Tesla Competitor, Lucid, Claims Their Car Will Have a 517 Mile Range

517 Miles

Tesla competitor Lucid Motors claims its Air electric sedan will have a whopping 517 miles (832 km) on a single charge, beating out Tesla’s current range king, the Model S with an estimated 402 miles.

The California-based startup is still planning to make an official announcement of a production version of the Air in September, with first deliveries scheduled for early 2021, according to The Verge.

While the Model S falls short of the Air’s now Environmental Protection Agency-certified range of 517 miles, Tesla’s upcoming models including the Roadster and Semi trucks will have ranges in the 500 mile range and above.

New Battery Tech Could Double Electric Car Driving Range

Altered Carbon

A team of researchers at the Korea Institute of Science and Technology have announced a new carbon-silicon material that they say could more than double the driving range of electric vehicles — and enable fast charging to more than 80 percent capacity in just five minutes.

Current-day EVs generally use graphite anode batteries, which tend to provide shorter range compared to their gas-guzzling brethren, according to the researchers. Silicon anodes, on the other hand, have ten times the capacity — but are much worse at holding their capacity over time.

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New Way to Remove Carbon Dioxide from Air

By Massachusetts Institute of Technology – Re-Blogged From WUWT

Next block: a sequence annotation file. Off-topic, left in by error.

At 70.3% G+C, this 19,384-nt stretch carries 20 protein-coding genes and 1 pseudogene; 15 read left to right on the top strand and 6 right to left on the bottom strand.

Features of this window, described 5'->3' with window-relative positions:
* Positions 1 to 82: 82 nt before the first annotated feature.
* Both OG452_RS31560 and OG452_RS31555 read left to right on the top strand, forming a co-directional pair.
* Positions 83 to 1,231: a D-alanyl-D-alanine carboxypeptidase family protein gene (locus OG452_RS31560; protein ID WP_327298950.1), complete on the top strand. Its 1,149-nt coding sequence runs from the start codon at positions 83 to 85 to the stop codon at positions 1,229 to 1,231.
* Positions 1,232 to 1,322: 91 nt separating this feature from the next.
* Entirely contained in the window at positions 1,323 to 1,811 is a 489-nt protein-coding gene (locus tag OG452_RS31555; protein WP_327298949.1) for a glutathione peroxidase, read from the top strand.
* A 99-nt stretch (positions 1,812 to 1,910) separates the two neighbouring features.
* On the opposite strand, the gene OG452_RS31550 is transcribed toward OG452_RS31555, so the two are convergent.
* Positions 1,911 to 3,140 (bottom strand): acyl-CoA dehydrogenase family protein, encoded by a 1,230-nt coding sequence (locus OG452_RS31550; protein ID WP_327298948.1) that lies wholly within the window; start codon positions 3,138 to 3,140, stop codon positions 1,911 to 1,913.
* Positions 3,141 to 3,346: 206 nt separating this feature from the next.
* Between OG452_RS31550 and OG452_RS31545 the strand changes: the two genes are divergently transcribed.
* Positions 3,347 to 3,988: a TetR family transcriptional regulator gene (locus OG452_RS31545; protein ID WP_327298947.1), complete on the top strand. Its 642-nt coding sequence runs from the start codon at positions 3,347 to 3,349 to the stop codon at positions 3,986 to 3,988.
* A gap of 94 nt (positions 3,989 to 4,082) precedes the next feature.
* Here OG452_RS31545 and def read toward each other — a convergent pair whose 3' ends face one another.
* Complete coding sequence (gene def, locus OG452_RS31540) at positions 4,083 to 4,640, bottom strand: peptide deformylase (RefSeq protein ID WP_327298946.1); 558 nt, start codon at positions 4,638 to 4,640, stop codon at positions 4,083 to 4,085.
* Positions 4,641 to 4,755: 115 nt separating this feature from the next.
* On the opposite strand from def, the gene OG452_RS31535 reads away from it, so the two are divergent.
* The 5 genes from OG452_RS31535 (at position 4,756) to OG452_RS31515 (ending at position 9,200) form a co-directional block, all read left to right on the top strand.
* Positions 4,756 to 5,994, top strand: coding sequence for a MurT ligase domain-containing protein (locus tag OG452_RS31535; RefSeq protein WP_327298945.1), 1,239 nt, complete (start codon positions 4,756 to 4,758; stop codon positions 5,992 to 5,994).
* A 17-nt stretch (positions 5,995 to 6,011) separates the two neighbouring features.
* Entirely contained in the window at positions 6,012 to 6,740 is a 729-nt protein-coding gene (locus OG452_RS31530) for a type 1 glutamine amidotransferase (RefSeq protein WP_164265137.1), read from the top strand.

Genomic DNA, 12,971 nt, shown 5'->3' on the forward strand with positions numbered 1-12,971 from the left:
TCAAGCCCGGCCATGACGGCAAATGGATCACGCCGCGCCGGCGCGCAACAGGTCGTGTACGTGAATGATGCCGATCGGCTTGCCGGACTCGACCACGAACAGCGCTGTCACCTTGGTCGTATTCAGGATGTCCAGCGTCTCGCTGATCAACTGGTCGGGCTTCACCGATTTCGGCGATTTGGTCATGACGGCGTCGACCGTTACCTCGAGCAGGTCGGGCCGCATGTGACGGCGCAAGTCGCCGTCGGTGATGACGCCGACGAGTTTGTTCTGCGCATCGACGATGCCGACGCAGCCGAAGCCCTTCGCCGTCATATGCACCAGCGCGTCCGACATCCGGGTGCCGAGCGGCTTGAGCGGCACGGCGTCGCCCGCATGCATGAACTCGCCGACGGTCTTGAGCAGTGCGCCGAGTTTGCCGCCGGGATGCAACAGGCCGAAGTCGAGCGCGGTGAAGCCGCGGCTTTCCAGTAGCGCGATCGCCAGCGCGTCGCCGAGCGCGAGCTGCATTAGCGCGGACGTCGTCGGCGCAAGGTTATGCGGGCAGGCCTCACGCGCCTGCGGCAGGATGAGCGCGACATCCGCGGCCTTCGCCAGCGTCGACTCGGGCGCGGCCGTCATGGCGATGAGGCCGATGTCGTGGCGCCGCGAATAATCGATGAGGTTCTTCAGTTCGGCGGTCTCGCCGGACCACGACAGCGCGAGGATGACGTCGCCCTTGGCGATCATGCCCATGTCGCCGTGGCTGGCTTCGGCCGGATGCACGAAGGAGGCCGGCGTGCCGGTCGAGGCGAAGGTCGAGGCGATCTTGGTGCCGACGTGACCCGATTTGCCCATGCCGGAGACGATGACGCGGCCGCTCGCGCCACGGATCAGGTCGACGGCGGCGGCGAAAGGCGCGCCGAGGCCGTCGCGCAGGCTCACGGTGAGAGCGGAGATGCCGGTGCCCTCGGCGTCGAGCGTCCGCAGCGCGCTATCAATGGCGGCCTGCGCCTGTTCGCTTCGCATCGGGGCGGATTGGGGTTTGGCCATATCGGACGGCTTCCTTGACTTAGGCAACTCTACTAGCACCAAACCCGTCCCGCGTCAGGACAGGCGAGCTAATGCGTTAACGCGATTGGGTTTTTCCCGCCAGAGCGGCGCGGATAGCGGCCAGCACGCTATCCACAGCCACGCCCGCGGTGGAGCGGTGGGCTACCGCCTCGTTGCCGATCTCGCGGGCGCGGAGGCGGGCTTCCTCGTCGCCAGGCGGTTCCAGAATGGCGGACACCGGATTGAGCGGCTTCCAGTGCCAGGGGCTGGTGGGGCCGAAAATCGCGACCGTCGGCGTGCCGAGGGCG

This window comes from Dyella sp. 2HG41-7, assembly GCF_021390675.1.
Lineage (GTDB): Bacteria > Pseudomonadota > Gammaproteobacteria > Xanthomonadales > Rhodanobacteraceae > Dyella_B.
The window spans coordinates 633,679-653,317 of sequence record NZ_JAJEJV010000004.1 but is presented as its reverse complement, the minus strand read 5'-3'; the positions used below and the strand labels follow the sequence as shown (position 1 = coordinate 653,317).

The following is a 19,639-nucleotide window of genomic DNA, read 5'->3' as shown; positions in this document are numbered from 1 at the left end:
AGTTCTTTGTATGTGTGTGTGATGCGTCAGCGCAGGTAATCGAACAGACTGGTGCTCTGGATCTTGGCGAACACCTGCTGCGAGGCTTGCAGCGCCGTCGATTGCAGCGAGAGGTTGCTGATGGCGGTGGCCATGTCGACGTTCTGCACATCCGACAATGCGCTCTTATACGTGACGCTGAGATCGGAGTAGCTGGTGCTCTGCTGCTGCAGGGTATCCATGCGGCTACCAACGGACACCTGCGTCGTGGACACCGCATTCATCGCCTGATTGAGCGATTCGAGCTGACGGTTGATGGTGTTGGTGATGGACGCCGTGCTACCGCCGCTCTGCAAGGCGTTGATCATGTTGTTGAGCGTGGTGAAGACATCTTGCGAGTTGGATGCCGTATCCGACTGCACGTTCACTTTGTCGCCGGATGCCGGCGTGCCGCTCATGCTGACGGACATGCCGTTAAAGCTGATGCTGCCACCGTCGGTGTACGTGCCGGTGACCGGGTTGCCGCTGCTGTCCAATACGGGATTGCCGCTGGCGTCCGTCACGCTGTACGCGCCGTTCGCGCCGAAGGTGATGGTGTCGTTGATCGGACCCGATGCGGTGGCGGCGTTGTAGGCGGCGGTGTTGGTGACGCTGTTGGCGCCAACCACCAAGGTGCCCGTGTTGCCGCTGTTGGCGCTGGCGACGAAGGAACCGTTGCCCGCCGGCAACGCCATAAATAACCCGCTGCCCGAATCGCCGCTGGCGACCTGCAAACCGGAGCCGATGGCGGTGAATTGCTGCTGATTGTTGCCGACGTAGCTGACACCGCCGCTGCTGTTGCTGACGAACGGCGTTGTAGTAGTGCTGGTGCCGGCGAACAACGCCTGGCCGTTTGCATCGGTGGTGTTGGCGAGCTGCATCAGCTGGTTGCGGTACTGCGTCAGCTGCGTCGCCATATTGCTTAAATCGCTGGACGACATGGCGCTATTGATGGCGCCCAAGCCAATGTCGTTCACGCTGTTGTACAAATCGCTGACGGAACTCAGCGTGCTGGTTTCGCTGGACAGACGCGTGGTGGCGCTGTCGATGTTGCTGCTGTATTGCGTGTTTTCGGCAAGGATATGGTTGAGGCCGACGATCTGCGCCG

The process could work on the gas at any concentrations, from power plant emissions to open air

A flow of air or flue gas (blue) containing carbon dioxide (red) enters the system from the left. As it passes between the thin battery electrode plates, carbon dioxide attaches to the charged plates while the cleaned airstream passes on through and exits at right. Credit: Sahag Voskian and T. Alan Hatton

A flow of air or flue gas (blue) containing carbon dioxide (red) enters the system from the left. As it passes between the thin battery electrode plates, carbon dioxide attaches to the charged plates while the cleaned airstream passes on through and exits at right. Credit: Sahag Voskian and T. Alan Hatton

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Battery Storage—An Infinitesimal Part of Electrical Power

By Steve Goreham – Re-Blogged From Energy Central

Large-scale storage of electricity is the latest proposed solution to boost the deployment of renewables. Renewable energy advocates, businesses, and state governments plan to use batteries to store electricity to solve the problem of intermittent wind and solar output. But large-scale storage is only an insignificant part of the electrical power industry and doomed to remain so for decades to come.

Last month, Senator Susan Collins of Maine introduced a bi-partisan bill named “The Better Energy Storage Technology Act,” proposing to spend $300 million to promote the development of battery solutions for electrical power. Collins stated, “Next-generation energy storage devices will help enhance the efficiency and reliability of our electric grid, reduce energy costs, and promote the adoption of renewable resources.”

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